Even the question as to what courses are available depends on the number of people. While a large university may have far more courses listed in its catalogue, more of these courses may be closed when they reach their enrollment limit (usually based on the size of the classroom). So, while it may be possible to sample a wider variety of courses at a big university, it may also be more difficult to take the basic courses in the right sequence because the classes fill up and are then closed to further enrollment. During one academic year, for example, Berkeley students were refused permission to enroll in a chosen course more than 15,000 times. That's only about once per undergraduate per year. But, depending upon what the courses are, not being allowed to enroll in courses you want 4 times during your college career can throw a monkey wrench into your whole program and set back your graduation.
The larger universities tend to predominate in many academic fields,
though some smaller ones make a strong showing as well. When faculty members
across the country ranked the top 10 graduate departments in their respective
fields, the following institutions had departments among the top 10 the
|No. of Top 10 Depts.|
|1.||University of California at Berkeley||
|4.||University of California at
Los Angeles (U.C.L.A.)
|5.||*||University of Chicago||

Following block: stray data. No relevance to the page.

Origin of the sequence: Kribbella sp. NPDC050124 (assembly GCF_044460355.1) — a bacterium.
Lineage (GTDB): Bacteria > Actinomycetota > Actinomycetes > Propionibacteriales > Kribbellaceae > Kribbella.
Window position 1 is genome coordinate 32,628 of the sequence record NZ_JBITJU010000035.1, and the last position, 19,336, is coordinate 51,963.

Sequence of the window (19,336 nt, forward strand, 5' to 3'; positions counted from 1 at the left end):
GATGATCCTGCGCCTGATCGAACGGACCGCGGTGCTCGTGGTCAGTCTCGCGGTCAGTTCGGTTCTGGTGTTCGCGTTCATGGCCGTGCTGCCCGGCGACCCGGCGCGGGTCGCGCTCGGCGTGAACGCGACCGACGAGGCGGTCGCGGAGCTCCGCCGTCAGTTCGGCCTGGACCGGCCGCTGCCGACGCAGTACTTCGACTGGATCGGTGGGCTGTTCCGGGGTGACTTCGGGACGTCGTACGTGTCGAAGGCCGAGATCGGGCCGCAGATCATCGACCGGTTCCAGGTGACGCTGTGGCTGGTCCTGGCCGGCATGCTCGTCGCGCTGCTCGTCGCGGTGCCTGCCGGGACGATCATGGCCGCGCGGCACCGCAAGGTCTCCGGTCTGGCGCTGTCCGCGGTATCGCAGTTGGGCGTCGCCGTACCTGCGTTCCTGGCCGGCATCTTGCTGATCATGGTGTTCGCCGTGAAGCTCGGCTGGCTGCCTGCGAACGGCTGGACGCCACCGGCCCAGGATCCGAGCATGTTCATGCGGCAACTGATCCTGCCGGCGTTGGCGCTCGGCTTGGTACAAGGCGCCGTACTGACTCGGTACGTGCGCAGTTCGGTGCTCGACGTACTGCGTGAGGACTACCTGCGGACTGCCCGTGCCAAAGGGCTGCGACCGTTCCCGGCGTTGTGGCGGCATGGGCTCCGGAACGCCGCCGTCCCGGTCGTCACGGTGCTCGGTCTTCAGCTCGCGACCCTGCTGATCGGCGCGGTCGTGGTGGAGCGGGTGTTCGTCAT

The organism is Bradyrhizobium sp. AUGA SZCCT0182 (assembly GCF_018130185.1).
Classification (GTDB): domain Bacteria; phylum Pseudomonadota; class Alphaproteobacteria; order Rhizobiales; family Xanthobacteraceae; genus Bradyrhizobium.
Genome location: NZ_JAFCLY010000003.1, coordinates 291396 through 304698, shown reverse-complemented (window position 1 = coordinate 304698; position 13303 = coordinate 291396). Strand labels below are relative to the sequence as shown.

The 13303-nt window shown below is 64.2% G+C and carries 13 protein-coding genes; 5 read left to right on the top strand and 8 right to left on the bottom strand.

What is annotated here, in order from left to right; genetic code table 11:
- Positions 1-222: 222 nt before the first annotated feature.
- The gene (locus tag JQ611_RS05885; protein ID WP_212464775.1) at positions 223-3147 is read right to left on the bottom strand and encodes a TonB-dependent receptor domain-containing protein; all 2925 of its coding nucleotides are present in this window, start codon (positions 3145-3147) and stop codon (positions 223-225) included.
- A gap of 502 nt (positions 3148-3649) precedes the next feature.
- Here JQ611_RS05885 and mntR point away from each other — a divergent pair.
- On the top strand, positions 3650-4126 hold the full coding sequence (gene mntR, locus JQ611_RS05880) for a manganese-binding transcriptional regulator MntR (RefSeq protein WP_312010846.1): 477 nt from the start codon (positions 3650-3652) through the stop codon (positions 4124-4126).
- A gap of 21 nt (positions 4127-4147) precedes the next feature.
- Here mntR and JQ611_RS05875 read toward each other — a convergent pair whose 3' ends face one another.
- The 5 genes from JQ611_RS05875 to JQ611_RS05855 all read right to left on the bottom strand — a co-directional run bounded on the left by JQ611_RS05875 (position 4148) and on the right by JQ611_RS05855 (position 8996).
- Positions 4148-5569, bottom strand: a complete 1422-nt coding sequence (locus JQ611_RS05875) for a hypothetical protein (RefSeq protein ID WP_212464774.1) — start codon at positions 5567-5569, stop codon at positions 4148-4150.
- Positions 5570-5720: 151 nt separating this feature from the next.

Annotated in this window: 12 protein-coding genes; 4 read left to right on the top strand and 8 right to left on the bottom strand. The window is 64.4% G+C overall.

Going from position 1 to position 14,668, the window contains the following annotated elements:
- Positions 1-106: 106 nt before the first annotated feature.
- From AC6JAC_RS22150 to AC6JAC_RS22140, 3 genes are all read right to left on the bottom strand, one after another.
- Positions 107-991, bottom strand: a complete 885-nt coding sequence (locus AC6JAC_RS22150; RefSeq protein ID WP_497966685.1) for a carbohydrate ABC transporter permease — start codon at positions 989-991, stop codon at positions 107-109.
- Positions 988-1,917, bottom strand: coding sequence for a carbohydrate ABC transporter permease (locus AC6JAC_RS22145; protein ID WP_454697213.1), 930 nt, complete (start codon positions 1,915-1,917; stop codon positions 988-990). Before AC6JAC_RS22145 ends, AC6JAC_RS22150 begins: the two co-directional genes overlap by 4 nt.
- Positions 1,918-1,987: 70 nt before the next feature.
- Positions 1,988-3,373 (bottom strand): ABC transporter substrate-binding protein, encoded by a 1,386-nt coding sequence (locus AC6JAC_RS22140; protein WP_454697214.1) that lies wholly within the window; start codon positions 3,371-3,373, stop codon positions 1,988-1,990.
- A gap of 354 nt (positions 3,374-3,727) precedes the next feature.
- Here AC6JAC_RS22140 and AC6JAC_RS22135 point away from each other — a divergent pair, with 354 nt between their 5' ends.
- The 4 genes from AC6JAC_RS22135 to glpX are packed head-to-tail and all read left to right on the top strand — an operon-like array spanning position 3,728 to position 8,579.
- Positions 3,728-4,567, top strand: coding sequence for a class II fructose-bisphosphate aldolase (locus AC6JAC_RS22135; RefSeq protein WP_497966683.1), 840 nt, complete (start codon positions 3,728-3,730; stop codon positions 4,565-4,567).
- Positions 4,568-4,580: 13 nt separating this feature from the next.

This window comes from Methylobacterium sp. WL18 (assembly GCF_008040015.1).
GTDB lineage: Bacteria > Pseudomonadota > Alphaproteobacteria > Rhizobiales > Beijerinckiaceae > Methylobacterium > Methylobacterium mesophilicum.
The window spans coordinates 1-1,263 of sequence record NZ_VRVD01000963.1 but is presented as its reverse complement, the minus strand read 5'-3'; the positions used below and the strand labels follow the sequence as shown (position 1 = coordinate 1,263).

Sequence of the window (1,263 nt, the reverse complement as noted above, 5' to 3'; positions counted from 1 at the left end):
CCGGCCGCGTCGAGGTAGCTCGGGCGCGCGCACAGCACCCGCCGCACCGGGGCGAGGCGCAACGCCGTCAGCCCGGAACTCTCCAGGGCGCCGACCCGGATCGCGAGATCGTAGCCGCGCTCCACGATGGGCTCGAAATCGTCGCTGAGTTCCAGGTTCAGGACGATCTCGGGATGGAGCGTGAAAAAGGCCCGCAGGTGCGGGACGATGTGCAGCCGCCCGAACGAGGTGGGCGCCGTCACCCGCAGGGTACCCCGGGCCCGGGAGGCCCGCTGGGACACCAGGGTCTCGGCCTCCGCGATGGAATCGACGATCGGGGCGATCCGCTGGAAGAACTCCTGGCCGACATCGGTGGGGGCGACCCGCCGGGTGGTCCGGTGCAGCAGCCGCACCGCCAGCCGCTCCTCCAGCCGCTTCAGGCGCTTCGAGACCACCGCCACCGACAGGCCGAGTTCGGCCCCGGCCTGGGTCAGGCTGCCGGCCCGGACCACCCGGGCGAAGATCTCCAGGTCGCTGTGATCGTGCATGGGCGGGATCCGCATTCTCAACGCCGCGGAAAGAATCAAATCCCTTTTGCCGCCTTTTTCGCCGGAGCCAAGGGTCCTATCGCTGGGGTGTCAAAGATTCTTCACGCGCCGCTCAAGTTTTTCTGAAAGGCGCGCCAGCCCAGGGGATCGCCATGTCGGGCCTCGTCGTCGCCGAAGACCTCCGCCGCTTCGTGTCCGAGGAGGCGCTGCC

|8.||*||University of Michigan||
|8.||*||Massachusetts Institute of Technology||
|10.||*||University of Wisconsin||
*Tied in ranking.
Source: Conference Board of Associated Research Councils
Like most other lists, this list contains both useful information and pitfalls. One pitfall in this case is that universities differ so much in size that they also differ in the number of departments they have. Not all are big enough to have departments in fields that attract a relatively small percentage of their students. Thus, while the University of Minnesota is number one in geography, Rice and Princeton have no geography departments at all, and so could not possibly be among the top 10 in that field. Huge institutions like Berkeley, Wisconsin, or U.C.L.A. have at least a chance of being in the top 10 in virtually every field, while Chicago, Princeton, or Johns Hopkins do not. This does not make the rankings meaningless, because many other huge universities seldom or never make the top 10 list in any field. On the other hand, some universities not on this select list were nevertheless among the top 10 departments in some fields—the University of Illinois in a number of mathematical, scientific, and engineering fields, as well as in music, linguistics, history, and political science, for example. In addition to the University of Illinois, some other very large universities that show up among the top 10 in a number of fields include Penn, Minnesota, Texas, Washington (Seattle), Purdue and Cornell.